This week, my challenge partner, Jennie at Cheap Thrills, looks at staying warm at night with the old-school techniques of making homemade bedwarmers. Her timing is perfect, because in Colorado this week we were hit with this:
That’s somewhere in the neighborhood of 18 inches of cold, wet, blowing snow that fell on metro Denver on Wednesday and Thursday. Even more hit the foothills west of the city, and then the storm moved east to tackle our neighbors.
Fortunately, we remained relatively draft free at the Cheap house. I took the opportunity of having steamed-up windows (the single-pane windows on our front and back doors) to insulate our windows with bubble wrap. I’d heard that this was easy to do — just cut the wrap to fit and stick it on the inside of the window with water. The bubble wrap provides a layer of insulation and doesn’t look too bad, if you like the faux-privacy-glass effect:
And as an added benefit, it really adds privacy, which will be nice in our back door, which faces a neighbor’s home just a few feet away:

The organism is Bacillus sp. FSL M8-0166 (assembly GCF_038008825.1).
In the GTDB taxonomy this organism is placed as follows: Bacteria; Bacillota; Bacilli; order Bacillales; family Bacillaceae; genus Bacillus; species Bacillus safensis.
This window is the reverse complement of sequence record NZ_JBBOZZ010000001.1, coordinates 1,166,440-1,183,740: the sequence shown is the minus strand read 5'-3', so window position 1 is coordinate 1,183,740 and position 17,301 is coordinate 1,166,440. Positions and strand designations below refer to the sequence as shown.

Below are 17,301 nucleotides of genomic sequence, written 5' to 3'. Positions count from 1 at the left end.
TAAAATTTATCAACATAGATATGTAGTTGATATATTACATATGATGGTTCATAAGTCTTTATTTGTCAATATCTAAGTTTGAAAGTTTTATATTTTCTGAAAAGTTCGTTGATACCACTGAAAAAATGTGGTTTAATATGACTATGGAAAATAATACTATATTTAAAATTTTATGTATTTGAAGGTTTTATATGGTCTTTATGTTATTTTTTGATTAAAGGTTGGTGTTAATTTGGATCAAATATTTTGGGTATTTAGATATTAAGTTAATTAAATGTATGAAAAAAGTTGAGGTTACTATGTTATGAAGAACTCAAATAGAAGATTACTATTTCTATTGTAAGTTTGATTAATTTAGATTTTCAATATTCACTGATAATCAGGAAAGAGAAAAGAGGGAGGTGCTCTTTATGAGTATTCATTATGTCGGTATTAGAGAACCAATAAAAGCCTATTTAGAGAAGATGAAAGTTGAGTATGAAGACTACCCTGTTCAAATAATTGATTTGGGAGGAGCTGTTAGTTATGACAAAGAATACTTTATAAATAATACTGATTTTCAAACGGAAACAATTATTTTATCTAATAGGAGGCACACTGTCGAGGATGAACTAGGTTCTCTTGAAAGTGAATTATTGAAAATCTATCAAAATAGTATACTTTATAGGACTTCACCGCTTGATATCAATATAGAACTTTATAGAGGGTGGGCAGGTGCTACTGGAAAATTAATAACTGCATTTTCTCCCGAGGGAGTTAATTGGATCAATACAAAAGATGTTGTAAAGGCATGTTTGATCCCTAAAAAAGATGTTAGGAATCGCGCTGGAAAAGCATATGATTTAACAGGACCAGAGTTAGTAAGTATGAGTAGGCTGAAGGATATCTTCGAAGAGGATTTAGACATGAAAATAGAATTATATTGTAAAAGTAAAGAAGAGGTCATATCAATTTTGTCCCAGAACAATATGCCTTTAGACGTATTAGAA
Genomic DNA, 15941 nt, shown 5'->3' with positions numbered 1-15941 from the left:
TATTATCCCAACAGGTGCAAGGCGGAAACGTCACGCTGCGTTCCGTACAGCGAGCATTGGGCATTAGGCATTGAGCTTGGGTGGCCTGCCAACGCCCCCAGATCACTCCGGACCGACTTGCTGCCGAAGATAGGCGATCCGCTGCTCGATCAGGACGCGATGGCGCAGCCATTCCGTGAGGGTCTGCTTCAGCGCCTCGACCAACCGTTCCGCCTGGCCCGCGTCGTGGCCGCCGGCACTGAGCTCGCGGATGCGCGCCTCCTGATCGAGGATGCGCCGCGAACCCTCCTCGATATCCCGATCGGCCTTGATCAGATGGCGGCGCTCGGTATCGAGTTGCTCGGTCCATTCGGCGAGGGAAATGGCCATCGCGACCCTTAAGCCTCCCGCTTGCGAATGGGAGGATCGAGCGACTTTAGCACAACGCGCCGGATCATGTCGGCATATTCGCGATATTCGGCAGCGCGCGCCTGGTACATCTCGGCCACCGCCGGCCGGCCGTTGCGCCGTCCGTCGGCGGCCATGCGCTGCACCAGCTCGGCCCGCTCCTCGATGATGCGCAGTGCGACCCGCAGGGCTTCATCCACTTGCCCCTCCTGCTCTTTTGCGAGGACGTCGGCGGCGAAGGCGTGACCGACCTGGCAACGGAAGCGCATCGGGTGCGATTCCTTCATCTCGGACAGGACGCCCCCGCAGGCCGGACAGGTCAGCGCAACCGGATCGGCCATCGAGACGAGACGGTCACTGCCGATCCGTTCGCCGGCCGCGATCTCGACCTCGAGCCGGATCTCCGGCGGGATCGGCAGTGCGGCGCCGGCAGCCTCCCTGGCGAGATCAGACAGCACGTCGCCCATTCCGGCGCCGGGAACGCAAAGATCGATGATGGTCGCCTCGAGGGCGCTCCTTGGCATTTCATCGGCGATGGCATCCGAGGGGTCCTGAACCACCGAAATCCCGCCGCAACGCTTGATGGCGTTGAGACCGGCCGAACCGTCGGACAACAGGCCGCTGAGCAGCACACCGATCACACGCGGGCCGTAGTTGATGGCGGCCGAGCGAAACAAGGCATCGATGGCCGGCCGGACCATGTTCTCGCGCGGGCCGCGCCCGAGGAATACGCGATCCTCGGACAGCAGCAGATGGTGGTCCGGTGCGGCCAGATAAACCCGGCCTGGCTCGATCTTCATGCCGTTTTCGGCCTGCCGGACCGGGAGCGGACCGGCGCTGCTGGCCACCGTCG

The time commitment was negligible — maybe 10 minutes to snip and apply; the cost was zero; and the waste factor was also zero, since I just grabbed a few sheets from a bag stuffed full of bubble wrap in my shipping stash in the basement. And I learned something — running my fingers over the frosty glass made me realize I should caulk around the windows in the front door to keep Old Man Winter out.
Calculate your energy savings
And Halloween is this weekend! If you’re looking to drive a stake through the energy vampires in your house — not to mention slay monsters and demons and keep zombies where they belong — check out Google’s Halloween energy savings calculator.
I took their test and came up with savings of $570 and 8,500 pounds of carbon dioxide per year. The site explains that is equivalent to not driving a car for 257 days per year – holy smokes! You can see here how they calculate those savings.
How’s your winterizing going? Let us know!